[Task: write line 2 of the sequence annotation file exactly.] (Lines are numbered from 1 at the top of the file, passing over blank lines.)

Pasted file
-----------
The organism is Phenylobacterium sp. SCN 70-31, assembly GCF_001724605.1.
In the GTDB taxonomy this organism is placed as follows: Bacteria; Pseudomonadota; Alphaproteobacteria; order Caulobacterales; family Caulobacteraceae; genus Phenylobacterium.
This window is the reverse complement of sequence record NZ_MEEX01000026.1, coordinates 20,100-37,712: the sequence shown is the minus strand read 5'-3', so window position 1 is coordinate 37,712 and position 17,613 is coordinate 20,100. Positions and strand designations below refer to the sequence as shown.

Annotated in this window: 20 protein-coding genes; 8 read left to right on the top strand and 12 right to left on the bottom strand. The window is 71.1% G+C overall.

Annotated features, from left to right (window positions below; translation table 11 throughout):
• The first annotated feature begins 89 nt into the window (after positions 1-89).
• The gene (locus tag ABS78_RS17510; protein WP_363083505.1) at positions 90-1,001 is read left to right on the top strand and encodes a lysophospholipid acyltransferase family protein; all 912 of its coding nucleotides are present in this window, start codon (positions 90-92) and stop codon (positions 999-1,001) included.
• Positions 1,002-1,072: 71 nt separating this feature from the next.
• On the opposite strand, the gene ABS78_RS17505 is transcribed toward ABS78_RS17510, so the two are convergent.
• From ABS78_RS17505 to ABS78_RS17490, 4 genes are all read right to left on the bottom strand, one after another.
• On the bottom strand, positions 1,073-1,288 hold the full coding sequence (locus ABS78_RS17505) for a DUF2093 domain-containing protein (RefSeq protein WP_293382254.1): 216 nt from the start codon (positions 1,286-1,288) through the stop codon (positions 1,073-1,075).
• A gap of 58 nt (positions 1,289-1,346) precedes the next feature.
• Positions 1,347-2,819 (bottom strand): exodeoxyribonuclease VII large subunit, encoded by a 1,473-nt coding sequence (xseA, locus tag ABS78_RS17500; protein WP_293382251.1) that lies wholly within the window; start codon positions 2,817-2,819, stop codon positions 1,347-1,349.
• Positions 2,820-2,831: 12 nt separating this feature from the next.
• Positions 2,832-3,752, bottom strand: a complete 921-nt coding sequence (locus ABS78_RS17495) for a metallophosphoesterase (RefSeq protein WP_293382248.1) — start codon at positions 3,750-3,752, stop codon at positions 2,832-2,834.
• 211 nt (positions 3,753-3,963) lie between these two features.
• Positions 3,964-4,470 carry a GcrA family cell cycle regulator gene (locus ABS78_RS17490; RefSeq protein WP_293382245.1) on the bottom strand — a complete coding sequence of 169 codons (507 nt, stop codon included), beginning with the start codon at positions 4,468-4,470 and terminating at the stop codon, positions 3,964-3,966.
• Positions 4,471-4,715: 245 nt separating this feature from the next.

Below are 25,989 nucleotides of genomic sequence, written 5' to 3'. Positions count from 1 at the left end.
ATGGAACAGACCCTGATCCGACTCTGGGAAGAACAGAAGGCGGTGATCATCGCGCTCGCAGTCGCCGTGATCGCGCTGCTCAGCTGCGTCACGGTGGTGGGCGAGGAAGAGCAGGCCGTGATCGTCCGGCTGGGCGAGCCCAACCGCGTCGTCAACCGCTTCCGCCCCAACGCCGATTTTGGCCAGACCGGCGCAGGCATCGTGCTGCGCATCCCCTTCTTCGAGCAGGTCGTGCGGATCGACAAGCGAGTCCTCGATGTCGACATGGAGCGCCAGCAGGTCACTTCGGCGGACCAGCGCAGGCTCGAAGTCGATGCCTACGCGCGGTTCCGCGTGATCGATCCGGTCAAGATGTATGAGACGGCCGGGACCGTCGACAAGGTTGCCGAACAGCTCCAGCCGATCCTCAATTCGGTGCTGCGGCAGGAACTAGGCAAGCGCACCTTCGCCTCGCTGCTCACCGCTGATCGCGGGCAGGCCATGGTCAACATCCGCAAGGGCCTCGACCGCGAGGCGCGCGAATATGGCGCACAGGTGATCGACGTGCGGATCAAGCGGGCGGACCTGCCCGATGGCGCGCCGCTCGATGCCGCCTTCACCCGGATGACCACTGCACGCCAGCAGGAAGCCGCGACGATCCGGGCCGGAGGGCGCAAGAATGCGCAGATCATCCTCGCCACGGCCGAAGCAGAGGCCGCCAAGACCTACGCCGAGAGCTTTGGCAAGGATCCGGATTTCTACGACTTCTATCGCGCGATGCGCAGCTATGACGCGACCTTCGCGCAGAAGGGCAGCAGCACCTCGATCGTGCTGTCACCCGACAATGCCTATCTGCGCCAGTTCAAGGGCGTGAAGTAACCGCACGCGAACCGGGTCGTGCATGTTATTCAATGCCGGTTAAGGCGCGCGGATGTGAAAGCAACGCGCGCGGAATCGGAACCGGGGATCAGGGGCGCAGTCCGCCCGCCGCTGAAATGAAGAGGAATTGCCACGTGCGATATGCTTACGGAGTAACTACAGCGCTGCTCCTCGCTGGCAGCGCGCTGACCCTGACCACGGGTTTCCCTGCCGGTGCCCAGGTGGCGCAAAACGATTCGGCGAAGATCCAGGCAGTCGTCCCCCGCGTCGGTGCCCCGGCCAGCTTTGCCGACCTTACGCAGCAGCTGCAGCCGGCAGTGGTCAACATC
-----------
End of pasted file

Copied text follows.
In the GTDB taxonomy this organism is placed as follows: Bacteria; Pseudomonadota; Alphaproteobacteria; order Caulobacterales; family Caulobacteraceae; genus Phenylobacterium.